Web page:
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Egoism Is Embedded in the Nature of Every Person

Egoism is embedded in the nature of every person, as in any animal.

Baal HaSulam, “The Solution”


Man was created with the nature of wanting to please only himself.

Rabash, Steps of the Ladder,

“One Studies Only where One’s Heart Desires”


One cannot make a single movement without any benefit for oneself.

Baal HaSulam, “A Speech for the Completion of The Zohar”


“A wild ass shall be turned into man” (Job 11:12), because when one emerges out of the bosom of Creation, one is in utter filth and lowliness, meaning a multitude of self-love that is imprinted in him, whose every movement revolves solely around himself, without a shred of bestowal upon others.

Baal HaSulam, Matan Torah [The Giving of the Torah], Item 12


While man’s very essence is only to receive for oneself. By nature, we are unable to do even the smallest thing to benefit others. Instead, when we give to others, we are compelled to expect that in the end, we will receive a worthwhile reward.

Baal HaSulam, “A Speech for the Completion of The Zohar”


The equal side in all the people of the world is that each of us stands ready to abuse and exploit all the people for his own private benefit with every means possible, without taking into any consideration that he is going to build himself on the ruin of his friend.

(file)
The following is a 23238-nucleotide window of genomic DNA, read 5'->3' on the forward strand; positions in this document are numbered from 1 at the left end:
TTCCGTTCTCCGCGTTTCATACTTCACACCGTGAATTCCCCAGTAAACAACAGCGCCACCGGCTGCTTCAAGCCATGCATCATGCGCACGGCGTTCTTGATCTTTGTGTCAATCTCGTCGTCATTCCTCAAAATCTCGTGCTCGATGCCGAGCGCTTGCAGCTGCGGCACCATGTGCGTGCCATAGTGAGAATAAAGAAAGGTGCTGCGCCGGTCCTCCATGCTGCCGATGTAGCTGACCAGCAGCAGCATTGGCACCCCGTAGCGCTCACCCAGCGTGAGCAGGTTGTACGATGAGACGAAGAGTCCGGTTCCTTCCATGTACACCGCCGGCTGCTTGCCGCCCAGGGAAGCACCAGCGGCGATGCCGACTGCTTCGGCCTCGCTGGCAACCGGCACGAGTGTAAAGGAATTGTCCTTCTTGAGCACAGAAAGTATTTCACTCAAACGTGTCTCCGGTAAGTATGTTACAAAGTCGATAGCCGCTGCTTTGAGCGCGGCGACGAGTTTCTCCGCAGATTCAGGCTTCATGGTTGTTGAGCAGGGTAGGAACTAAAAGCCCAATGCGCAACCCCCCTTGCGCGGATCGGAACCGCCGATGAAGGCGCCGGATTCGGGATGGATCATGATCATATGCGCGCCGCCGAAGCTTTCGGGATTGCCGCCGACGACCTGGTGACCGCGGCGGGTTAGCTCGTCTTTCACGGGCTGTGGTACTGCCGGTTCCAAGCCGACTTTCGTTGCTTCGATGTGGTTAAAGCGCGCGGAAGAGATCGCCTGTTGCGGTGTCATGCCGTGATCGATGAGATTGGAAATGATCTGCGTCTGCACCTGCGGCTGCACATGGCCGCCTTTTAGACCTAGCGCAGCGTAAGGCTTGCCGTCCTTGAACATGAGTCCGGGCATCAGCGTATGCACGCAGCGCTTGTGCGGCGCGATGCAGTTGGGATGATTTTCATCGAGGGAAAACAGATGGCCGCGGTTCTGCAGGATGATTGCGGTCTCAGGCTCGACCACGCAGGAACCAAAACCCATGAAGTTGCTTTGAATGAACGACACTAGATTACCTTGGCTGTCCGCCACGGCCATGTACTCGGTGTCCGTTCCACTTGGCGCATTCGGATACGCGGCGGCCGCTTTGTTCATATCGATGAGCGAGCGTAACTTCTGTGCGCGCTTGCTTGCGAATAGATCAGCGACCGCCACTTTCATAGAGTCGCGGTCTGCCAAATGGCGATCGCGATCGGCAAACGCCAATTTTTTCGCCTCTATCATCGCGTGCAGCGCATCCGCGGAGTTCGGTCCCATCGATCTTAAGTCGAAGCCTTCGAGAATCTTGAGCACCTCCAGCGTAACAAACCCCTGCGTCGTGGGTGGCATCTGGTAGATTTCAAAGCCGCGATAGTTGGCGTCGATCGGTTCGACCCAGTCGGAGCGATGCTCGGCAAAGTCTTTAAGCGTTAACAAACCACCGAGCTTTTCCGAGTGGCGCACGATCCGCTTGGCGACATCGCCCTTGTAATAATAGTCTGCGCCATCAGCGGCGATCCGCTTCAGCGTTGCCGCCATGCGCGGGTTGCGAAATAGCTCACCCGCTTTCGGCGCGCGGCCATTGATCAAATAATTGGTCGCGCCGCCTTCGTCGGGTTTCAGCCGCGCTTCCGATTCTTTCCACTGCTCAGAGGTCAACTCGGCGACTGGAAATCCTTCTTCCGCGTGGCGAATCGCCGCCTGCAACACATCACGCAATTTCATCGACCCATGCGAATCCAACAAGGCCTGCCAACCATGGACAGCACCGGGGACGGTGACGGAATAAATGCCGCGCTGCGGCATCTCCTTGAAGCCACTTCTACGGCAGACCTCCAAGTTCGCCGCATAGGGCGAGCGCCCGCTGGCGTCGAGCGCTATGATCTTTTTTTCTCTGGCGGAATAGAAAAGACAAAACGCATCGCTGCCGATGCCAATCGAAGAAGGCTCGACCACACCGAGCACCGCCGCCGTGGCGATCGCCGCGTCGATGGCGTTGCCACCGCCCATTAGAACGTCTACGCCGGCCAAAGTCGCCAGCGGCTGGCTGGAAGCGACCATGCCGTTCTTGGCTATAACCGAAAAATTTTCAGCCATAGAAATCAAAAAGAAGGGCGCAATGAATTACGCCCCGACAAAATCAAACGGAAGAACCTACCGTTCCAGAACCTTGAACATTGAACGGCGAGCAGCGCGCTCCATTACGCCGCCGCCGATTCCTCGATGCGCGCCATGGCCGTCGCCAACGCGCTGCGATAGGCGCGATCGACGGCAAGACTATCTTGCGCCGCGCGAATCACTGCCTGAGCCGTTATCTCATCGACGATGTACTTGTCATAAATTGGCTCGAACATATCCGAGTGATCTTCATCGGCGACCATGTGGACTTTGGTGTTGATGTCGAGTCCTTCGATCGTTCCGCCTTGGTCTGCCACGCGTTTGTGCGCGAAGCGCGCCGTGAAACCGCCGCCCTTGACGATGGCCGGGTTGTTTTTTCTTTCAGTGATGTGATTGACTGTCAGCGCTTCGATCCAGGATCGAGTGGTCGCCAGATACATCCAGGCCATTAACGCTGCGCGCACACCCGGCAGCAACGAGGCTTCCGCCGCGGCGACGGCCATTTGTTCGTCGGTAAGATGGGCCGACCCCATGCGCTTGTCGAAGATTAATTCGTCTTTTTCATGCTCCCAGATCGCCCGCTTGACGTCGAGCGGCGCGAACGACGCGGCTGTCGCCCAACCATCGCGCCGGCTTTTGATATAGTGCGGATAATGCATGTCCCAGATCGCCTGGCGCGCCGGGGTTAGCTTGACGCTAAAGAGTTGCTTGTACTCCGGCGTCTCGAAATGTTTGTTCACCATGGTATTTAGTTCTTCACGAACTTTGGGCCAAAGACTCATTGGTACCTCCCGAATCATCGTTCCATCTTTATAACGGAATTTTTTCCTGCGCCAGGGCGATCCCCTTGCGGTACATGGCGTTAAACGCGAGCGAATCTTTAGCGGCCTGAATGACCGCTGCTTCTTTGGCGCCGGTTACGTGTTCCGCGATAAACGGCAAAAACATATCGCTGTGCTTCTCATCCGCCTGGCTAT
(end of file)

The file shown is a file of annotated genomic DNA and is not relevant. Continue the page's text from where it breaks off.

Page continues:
Baal HaSulam, “Peace in the World”


The nature of each and every person is to exploit the lives of all other people in the world for his own benefit. And all that he gives to another is only out of necessity; and even then there is exploitation of others in it, but it is done cunningly, so that his friend will not notice it and concede willingly.

Baal HaSulam, “Peace in the World”


It is a natural law for any being, that anything outside one’s own body is regarded as unreal and empty. And any movement that a person makes to love another is performed with a Reflected Light, and some reward that will eventually return to him and serve him for his own good. Thus, such an act cannot be considered “love of another” because it is judged by its end. It is like rent that finally pays off. However, the act of renting is not considered love of another.

But making any kind of movement only as a result of love for others, without any spark of Reflected Light, and no hope for any kind of self-gratification in return, is completely impossible by nature.

Baal HaSulam, Matan Torah [The Giving of the Torah], Item 13


Regarding the term “egoism,” I am not referring to the original egoism. Rather I am referring primarily to the narrow egoism. This is because the original egoism is only self-love, which is its entire positive, individual force of existence. In that respect, it does not altogether contradict the altruistic force, although it does not serve it.

However, it is in the nature of egoism that as it is used, it becomes extremely narrow, for it is more or less obliged to take on the nature of hatred and exploitation of others, in order to ease one’s own existence. That does not refer to abstract hatred, rather to what is revealed in acts of exploitation of one’s friend for one’s own benefit, becoming increasingly foul according to its degrees, such as cunningness, theft, robbery, and murder. This is called “narrow egoism,” and in that respect it contradicts and is the complete opposite of the love of others. This is the negative force that destroys the society.

Baal HaSulam, “The Nation”

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